caused by her impairments and the fact that she is precluded from performing her past relevant work
through step four. Jones v. Commissioner of Social Security, 336 F.3d 469, 474 (6th Cir. 2003).
However, at step five of the inquiry, “the burden shifts to the Commissioner to identify a significant
number of jobs in the economy that accommodate the claimant’s residual functional capacity
(determined at step four) and vocational profile.” Id. If it is determined that a claimant is or is not
disabled at any point in the evaluation process, further review is not necessary. Mullis v. Bowen, 861
F.2d 991, 993 (6th Cir. 1988).
II. ALJ’S DECISION
Plaintiff’s claim failed at the fifth step of the evaluation. The ALJ initially found that
plaintiff has not engaged in substantial gainful activity since the alleged onset date of October 23,
2006 and that he met the insured status requirements under the Act through December 31, 2008 (AR
16). Second, the ALJ found that through the date last insured, plaintiff had severe impairments of
trigeminal neuralgia, depression and chronic pain syndrome (AR 16). At the third step, the ALJ
found that plaintiff did not have an impairment or combination of impairments that met or equaled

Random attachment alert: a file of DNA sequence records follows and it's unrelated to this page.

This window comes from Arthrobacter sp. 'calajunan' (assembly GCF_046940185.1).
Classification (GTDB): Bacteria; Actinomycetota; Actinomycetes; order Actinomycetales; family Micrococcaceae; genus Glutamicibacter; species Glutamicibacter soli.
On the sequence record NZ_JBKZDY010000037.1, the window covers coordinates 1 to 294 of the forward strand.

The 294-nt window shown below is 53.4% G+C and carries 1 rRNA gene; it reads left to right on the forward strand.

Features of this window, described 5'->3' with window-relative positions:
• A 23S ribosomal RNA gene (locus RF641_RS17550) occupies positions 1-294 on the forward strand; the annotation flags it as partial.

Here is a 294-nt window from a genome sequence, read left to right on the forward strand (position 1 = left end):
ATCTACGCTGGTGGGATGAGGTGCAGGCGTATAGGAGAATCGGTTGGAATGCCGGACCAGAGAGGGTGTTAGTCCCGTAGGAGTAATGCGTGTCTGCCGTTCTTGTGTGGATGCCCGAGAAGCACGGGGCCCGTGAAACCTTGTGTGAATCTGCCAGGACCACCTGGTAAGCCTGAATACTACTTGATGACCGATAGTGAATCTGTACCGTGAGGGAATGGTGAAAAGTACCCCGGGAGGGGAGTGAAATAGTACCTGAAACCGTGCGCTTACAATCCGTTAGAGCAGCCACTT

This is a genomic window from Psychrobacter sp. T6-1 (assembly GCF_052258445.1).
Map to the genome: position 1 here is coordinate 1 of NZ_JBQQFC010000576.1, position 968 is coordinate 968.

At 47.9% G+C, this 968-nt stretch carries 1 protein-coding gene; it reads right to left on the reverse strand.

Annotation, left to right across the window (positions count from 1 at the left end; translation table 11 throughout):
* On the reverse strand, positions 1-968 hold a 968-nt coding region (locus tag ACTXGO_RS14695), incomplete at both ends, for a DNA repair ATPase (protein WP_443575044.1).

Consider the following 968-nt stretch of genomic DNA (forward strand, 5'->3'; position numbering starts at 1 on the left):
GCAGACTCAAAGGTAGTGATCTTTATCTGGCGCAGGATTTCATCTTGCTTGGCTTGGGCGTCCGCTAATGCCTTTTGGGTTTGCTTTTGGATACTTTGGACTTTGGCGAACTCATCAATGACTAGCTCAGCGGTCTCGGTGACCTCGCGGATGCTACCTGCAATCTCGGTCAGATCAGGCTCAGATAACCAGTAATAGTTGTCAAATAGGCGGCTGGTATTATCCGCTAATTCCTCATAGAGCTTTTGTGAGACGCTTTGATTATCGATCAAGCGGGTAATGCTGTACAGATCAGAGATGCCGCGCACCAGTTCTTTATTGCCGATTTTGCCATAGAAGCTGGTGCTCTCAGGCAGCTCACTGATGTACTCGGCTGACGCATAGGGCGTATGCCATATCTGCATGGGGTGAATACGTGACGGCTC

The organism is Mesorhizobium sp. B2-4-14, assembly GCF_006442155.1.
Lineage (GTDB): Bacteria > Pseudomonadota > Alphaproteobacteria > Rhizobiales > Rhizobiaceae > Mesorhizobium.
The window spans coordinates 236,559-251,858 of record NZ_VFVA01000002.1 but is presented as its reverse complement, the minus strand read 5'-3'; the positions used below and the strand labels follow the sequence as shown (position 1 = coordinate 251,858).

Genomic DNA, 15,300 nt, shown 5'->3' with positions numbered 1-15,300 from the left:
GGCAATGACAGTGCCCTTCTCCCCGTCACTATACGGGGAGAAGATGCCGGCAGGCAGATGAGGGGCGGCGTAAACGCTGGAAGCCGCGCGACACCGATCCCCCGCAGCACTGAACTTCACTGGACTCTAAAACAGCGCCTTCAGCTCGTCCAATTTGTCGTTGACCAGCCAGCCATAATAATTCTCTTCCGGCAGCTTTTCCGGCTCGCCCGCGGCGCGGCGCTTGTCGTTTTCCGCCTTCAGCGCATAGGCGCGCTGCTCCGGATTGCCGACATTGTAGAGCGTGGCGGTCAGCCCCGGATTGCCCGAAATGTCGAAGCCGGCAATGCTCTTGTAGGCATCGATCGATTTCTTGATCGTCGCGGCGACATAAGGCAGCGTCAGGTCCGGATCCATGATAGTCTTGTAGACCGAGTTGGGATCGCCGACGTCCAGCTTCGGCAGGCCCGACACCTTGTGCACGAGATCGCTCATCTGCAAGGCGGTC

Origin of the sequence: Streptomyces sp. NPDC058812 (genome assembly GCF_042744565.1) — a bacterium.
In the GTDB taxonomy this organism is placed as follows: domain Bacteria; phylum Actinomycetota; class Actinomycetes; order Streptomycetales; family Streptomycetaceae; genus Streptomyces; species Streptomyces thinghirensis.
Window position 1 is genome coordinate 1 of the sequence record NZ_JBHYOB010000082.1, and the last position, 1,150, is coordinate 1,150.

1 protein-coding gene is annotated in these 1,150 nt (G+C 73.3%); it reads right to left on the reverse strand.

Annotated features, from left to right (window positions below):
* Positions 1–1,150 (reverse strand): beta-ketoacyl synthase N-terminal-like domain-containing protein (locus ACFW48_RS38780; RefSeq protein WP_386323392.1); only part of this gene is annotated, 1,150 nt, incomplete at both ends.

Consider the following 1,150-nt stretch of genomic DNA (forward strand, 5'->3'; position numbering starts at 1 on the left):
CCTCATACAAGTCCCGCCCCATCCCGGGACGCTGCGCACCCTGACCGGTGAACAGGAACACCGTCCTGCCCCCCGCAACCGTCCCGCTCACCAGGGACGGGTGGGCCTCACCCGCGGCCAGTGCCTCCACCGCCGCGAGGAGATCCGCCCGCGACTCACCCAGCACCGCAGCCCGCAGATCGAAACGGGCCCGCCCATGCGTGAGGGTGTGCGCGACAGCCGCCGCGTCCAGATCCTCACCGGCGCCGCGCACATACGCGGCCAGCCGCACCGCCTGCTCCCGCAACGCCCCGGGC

the requirements of the Listing of Impairments in 20 C.F.R. Pt. 404, Subpt. P, App. 1 (AR 14).
Specifically, the ALJ found that plaintiff did not meet the requirements of Listings 12.04 (affective
disorders) and 12.07 (somatoform disorders) (AR 17-18).
The ALJ decided at the fourth step that, through the date last insured, plaintiff had the
residual functional capacity (RFC) to perform light work as defined in 20 C.F.R. § 404.1567(b):
reduced by occasional climbing of ramps/stairs and no climbing of ladders, ropes or
scaffolds; occasional balancing and stooping; no kneeling, crouching, or crawling;
the need to avoid concentrated exposure to extreme could/heat and vibration;
moderate limitations in the ability to understand, remember, and carry out detailed
instructions; moderate limitations in the ability to maintain attention and
concentration for extended periods; moderate limitations in the ability to perform
activities within a schedule, maintain regular work attendance, and be punctual within
customary tolerances; and moderate limitations in the ability to get along with
coworkers or peers without distracting them or exhibiting behavioral extremes; where
“moderate” means there is more than a slight limitation in this area but the individual
is still able to function satisfactorily.